does this have a name (recusive datatypes)
Wed, 10 Apr 2002 20:42:55 +0200
> Does this have a name:
> > data S s a =3D Nil | S a (s (S s a))
I sometimes use the name `generalized rose tree' but that's
certainly not standard. Chris Okasaki uses this data type,
for instance, to implements priority queues with an efficient
merge, see his book `Purely functional data structures'.
> Is there any theory about what types of recursive data structures can b=
> captured with "S" and what types cannot? It seems that those
> datastructures which are isomorphic to S x for some x (satisfying certa=
> properties) are exactly those on which one can apply things like maps,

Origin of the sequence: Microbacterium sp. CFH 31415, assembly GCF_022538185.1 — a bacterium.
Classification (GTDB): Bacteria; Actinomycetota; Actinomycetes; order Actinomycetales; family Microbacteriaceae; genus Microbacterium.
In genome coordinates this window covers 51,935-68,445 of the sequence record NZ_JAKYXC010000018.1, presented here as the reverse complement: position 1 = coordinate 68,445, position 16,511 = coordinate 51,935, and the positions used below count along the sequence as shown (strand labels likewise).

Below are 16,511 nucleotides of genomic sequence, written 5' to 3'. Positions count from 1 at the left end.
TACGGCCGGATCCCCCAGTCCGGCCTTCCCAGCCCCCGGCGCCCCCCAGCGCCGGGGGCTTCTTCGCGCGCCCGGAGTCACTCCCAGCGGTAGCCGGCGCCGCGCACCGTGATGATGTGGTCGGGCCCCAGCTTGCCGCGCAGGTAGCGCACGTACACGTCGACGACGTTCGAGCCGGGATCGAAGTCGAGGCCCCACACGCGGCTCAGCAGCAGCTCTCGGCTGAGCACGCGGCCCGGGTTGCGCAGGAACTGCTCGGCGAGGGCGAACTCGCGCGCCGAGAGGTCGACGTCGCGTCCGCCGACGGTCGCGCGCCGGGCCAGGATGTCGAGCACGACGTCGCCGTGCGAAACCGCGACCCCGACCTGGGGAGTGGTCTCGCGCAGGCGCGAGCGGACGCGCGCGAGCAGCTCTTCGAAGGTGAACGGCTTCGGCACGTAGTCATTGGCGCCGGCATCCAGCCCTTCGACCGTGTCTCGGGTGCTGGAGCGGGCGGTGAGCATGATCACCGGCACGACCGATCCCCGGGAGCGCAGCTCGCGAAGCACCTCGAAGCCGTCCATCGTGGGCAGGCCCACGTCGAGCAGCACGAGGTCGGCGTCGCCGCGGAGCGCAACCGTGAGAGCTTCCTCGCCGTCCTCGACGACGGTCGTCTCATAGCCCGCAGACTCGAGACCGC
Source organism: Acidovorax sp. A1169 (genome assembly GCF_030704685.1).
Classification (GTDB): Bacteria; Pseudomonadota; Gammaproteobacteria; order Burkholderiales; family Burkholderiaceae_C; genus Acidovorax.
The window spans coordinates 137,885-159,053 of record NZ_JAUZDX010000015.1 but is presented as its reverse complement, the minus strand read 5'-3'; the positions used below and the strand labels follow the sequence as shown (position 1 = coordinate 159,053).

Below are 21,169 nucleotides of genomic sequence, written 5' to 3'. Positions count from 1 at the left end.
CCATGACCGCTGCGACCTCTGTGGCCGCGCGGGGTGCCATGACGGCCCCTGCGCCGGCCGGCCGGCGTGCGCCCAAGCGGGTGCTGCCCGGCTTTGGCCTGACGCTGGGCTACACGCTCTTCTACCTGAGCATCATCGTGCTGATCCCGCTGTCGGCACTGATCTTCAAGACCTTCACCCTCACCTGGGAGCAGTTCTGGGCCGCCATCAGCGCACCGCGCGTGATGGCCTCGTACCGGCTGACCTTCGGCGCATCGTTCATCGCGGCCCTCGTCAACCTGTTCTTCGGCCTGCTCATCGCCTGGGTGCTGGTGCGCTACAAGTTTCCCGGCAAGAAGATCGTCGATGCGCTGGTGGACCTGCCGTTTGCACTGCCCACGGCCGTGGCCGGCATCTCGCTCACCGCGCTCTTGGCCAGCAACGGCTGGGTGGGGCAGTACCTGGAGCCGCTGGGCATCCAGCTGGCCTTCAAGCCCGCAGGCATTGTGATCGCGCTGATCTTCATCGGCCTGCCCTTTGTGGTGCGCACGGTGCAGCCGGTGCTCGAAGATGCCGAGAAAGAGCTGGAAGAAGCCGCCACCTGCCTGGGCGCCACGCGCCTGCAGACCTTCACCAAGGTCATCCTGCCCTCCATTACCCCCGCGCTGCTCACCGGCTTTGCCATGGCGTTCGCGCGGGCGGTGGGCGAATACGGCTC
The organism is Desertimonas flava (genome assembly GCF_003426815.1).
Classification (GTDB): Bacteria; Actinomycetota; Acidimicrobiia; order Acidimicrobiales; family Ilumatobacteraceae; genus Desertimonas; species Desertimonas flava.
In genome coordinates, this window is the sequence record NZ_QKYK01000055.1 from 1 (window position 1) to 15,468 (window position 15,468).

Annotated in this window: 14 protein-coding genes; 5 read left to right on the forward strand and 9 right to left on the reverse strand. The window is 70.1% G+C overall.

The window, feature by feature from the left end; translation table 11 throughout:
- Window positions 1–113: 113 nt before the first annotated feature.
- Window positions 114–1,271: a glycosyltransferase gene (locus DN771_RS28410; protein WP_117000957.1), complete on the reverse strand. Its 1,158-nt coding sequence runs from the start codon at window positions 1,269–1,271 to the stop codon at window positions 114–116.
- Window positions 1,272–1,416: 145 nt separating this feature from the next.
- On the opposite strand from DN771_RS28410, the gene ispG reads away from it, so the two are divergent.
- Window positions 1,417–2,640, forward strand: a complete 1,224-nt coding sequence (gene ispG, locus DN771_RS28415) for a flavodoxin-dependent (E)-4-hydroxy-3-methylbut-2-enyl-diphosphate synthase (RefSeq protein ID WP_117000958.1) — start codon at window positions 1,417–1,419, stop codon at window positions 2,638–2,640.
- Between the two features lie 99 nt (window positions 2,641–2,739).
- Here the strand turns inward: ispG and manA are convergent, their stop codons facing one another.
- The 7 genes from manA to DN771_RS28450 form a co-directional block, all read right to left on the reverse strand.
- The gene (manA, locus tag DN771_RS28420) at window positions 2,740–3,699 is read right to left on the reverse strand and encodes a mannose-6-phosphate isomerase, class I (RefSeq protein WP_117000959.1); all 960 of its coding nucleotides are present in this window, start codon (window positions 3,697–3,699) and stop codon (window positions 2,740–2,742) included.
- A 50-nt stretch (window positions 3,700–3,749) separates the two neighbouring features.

> filters and folds.
Not true. Binary leaf trees cannot be captured as `S' always has
a label in the internal nodes:
=09data LTree a =3D Leaf a | Fork (LTree a) (LTree a)
Note that you can define maps for virtually every data type (if we ignore
function spaces), see the paper `Polytypic values possess polykinded type=
> Also, if we want to write a show instance for S s, this seems to be
> impossible. Is it? If so, is this a weakness in Haskell (cyclic insta=
> declarations) or is it theoretically not possible?
You need higher-order contexts, see Section 7 of the `Derivable
type classes' paper